The hidden sounds of Tottenham Marshes

As it was such a lovely sunny spring day today I took a walk down to Tottenham Marshes which lies along the River Lee in North London. Don’t be fooled by the name though, this is definitely not a marshland any longer as it was one of the major dumping sites for household rubble after WW2. Currently it is more of a wild parkland which crossfades in and out of an industrialised urban dystopia! There is however a small wildlife pond so I got out my light recording rig which is based around a Sony PCM-M10 handheld recorder and a Sound Devices Mix Pre, plugged in my Aquarian Audio hydrophone and lowered it gently into the mirky waters below.


I wasn’t that hopeful as just two weeks ago when I had been here doing a hydrophone workshop I had been met with a barrage of silence. The warm weather we’ve had recently though must have awoken the insects as they were in full choral glory as you can hear:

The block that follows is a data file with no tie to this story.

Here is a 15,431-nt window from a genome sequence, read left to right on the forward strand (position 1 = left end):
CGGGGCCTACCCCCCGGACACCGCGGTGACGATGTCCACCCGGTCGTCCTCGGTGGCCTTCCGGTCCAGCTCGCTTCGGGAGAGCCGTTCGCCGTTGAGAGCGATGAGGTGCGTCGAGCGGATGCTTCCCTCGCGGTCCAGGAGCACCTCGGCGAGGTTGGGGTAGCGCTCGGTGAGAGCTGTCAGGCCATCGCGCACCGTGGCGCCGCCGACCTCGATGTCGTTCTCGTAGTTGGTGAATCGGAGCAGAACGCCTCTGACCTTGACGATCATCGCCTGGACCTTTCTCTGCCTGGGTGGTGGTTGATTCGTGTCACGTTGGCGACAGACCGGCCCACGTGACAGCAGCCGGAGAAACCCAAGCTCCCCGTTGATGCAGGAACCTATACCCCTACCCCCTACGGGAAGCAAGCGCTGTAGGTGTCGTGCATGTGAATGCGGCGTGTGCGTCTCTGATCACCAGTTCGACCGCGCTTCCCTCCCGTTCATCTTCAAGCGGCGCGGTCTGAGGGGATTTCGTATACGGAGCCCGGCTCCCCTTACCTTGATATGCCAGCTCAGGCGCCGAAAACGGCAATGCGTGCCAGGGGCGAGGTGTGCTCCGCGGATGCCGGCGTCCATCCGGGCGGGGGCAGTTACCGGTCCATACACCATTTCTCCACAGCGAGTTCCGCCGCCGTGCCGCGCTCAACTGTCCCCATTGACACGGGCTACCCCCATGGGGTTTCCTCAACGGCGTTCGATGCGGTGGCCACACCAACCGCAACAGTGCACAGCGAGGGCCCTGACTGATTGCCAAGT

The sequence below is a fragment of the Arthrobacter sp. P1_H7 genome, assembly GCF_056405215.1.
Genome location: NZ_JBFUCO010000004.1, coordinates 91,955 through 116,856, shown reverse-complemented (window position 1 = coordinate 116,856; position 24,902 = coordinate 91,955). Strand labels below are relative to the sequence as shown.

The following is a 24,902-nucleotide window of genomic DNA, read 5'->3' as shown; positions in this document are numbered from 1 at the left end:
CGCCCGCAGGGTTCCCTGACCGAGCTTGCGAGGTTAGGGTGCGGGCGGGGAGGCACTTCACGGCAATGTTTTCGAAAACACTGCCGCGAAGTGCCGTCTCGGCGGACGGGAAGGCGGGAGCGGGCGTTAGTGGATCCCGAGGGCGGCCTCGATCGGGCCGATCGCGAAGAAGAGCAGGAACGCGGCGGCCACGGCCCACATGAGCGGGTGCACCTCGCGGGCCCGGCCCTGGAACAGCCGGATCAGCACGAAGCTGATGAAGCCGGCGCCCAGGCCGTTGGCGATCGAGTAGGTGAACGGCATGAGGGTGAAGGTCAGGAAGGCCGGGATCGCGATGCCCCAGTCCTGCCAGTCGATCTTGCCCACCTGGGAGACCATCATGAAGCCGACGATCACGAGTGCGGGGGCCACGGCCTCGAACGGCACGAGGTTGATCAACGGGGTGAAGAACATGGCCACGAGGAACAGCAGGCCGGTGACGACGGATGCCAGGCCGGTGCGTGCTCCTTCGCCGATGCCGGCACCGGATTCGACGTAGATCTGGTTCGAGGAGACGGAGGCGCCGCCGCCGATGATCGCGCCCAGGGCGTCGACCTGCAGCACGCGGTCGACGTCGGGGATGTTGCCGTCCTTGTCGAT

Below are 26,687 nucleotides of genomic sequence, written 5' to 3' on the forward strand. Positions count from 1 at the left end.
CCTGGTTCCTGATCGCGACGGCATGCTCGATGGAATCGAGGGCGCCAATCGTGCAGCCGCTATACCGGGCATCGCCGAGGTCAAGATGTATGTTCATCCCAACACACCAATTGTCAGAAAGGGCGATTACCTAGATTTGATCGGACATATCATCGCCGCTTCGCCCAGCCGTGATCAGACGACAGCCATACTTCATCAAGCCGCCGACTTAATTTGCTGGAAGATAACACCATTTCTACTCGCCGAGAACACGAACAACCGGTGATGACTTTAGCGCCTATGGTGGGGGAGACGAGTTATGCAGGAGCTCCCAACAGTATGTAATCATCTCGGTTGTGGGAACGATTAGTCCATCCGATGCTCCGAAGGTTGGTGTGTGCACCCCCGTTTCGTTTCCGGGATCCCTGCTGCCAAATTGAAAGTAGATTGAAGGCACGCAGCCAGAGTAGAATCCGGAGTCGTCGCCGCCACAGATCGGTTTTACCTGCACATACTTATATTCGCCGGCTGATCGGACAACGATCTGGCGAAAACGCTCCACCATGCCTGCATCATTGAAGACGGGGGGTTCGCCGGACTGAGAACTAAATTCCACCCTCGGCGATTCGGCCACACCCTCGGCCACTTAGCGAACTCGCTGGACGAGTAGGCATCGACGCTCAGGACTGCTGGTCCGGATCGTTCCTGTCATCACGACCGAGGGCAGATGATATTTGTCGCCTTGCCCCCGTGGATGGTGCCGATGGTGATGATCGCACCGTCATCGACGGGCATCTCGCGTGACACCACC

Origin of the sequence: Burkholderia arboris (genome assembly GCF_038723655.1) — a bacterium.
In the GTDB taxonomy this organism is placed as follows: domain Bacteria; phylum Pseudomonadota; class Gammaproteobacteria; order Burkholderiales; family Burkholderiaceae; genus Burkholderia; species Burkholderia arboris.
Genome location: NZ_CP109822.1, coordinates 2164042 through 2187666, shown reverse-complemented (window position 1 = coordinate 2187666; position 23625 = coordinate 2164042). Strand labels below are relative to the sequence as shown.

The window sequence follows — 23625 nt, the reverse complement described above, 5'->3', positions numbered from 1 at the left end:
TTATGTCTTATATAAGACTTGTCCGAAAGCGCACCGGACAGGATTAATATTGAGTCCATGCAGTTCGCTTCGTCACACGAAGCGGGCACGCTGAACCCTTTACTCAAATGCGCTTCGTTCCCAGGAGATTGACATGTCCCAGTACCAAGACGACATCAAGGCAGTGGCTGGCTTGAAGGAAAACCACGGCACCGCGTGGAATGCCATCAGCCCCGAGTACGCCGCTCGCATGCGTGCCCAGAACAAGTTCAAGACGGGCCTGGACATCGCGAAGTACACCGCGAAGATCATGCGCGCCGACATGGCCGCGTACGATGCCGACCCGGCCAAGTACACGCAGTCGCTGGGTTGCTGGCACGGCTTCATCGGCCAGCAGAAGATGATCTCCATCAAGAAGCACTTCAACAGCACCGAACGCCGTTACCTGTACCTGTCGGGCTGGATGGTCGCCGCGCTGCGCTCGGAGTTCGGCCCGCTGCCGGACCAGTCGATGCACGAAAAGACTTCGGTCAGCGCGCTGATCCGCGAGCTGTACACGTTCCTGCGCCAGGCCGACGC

After a while listening to this and explaining and sharing with the equally confused and intrigued passers by (I love the excited looks on their faces as they put on the headphones and listen to the hidden underwater world for the first time!) I decided to move the microphone around a little to see what other insects I could find, if any. I pretty quickly hit upon this really nice stridulation sound:

I then decided to switch to a totally different type of transducer, the electro-magnetic pick-up the kind you can buy from most electrical component retailers as ‘telephone pick up coils’ (which I usually cut out of their protective plastic housing in order to improve the high-frequency response). They work on the same principle as electric guitar pick-ups and instead of vibrations caused by sound they transduce electro-magnetic waves into an analogous electric current.


I made some really nice recordings walking around some electricity pylons and sub-stations but buy far the most interesting sounds came from the nearby railway line. Below are a few excerpts from a longer recording of trains passing beneath me.